Decades later, as an adult with kids of my own, I see things clearer.  Enough time and healing have passed that I could safely talk about it with Dad.

Sharing this with my Dad turned out to be more for me.  He told me he had sought legal advice to get custody of us.  Having met with one lawyer after another, he found what we all know; that unless the mother is found to be incapable, the court would always defer custody to the mother.  Don’t get me wrong, I loved my mom.  Still, I wanted to be with Dad.

Dad had not wanted to put us thru more drama.  He said it really wouldn’t have worked for me to go with him anyways.  Ultimately, us children needed to be together, to preserve as much “family” as possible.

For decades, I had perceived that my Dad gave up too easily on me.  Then, in one conversation, I realized he did what he believed we needed most at that time

There’s two things I took from this.

1.  A reminder that divorce is far more costly than most will count the price of.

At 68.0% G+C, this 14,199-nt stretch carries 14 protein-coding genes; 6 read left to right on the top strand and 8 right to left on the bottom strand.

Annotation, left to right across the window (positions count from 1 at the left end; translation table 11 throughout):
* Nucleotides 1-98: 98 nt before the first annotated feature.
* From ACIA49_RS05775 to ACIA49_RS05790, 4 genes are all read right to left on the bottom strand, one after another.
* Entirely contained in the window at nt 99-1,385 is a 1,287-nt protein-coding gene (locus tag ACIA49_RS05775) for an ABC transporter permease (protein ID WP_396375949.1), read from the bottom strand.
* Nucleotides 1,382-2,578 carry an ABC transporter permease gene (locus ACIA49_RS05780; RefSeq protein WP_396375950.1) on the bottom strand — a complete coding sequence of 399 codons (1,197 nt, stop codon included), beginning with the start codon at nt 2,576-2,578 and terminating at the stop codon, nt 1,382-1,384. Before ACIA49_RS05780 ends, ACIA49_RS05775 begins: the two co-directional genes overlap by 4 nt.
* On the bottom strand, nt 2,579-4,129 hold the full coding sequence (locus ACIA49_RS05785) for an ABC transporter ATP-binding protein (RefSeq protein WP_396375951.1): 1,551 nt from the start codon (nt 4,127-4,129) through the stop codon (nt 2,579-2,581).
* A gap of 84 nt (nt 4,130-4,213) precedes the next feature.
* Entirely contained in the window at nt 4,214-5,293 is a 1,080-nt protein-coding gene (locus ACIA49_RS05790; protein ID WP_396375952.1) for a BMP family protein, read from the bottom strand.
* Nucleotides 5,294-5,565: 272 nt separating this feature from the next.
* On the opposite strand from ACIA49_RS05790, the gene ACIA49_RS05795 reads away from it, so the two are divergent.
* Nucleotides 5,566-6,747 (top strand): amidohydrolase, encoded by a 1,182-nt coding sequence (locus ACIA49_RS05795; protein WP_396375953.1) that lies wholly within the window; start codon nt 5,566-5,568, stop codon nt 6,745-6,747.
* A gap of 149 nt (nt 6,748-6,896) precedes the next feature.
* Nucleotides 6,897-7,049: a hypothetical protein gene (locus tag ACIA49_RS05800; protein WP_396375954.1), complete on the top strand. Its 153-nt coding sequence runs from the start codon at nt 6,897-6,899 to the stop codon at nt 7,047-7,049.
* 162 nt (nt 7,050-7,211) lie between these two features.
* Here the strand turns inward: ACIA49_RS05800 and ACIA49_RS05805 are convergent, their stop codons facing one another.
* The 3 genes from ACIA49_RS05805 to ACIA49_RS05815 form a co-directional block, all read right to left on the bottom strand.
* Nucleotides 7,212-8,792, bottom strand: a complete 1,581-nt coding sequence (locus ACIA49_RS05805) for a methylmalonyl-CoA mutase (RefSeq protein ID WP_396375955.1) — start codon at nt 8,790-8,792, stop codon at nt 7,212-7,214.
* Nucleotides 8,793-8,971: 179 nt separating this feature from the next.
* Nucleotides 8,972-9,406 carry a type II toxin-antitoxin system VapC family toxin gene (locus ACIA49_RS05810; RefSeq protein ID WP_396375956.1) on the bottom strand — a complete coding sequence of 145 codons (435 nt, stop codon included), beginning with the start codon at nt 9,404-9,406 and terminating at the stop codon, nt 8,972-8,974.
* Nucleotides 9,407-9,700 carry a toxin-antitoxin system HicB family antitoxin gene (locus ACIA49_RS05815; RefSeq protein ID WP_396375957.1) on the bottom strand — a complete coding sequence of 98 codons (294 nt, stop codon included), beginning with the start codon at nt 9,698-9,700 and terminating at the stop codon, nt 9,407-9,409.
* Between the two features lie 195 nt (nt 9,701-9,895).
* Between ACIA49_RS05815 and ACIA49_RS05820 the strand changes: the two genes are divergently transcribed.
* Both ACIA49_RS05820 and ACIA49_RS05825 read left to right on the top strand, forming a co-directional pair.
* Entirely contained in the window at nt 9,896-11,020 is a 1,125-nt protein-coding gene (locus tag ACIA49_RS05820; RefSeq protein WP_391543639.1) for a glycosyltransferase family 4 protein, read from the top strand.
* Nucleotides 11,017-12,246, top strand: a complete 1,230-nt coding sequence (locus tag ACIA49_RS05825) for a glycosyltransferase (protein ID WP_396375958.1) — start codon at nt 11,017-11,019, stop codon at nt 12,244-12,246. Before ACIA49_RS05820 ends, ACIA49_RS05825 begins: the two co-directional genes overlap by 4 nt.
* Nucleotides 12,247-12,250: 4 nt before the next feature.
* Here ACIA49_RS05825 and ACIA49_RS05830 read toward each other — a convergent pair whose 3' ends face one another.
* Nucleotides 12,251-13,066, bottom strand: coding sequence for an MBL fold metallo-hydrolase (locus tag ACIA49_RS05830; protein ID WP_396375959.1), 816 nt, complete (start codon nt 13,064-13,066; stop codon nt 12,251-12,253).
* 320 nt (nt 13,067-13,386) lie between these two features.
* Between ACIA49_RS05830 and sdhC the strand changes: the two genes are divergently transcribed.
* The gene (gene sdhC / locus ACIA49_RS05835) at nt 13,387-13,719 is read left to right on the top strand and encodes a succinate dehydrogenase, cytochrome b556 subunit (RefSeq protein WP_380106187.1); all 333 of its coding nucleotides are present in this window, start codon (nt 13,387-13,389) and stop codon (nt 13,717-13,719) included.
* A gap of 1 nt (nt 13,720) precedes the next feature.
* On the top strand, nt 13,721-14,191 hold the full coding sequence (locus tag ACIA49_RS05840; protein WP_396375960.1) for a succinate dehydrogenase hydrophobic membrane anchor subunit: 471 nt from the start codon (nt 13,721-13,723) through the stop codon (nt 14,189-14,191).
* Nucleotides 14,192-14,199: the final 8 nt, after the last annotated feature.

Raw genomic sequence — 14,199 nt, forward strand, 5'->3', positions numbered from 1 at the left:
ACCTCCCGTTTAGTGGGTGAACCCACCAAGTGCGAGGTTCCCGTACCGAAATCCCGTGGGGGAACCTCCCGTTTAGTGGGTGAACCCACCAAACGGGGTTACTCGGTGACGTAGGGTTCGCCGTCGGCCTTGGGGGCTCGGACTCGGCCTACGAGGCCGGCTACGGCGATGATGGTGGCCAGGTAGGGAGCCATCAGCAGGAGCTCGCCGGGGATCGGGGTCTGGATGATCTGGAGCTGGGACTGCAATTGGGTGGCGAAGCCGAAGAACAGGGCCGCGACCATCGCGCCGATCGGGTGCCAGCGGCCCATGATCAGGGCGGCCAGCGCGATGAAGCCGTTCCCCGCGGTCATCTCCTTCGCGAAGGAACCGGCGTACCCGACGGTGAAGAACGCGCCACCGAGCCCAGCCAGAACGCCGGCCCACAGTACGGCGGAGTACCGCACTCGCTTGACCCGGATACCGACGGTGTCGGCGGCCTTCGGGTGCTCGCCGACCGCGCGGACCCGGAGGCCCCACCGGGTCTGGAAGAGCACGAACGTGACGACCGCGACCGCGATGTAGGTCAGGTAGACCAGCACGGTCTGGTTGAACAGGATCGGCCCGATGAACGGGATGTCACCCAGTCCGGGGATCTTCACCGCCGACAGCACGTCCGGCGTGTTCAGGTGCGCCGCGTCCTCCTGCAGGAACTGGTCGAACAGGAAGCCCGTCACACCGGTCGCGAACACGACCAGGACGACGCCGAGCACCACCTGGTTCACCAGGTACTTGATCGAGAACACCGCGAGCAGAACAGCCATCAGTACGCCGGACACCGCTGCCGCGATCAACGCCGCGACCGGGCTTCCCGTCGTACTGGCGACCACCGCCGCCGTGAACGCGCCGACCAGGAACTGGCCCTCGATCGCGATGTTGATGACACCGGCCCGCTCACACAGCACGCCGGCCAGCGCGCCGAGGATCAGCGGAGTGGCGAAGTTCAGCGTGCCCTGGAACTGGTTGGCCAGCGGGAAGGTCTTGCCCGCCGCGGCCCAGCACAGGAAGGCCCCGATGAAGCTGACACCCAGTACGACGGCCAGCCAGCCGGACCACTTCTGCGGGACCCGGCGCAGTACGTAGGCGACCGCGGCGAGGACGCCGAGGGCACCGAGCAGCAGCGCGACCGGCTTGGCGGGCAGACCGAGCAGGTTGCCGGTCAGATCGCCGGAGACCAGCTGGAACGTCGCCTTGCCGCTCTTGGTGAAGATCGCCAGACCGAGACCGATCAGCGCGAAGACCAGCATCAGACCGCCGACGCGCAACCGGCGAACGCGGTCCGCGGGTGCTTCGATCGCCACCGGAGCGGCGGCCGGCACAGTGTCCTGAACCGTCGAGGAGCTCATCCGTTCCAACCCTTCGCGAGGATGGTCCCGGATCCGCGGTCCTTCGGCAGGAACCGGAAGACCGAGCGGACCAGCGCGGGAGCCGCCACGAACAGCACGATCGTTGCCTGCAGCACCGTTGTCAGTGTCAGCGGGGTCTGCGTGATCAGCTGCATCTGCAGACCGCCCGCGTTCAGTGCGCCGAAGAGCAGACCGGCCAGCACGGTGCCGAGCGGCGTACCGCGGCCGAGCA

Parents, before entertaining thoughts of divorce, consider the long lasting affects it would have on your children. 

2.  Share what is in your heart as soon as it’s a proper time.  You never know how much life you’ll bring to the person you share it with!


On Moms

Mother’s day I reflected back to an especially dark season of my life over 20 years ago.  Mother’s day came and went several times without sending so much as a card or making a call to my mom.

Having grown up like many others, with messed up families, I wanted nothing to do with my past or the people I perceived responsible for much of the darkness.  I severed ties with my mom, cutting off all communication with her.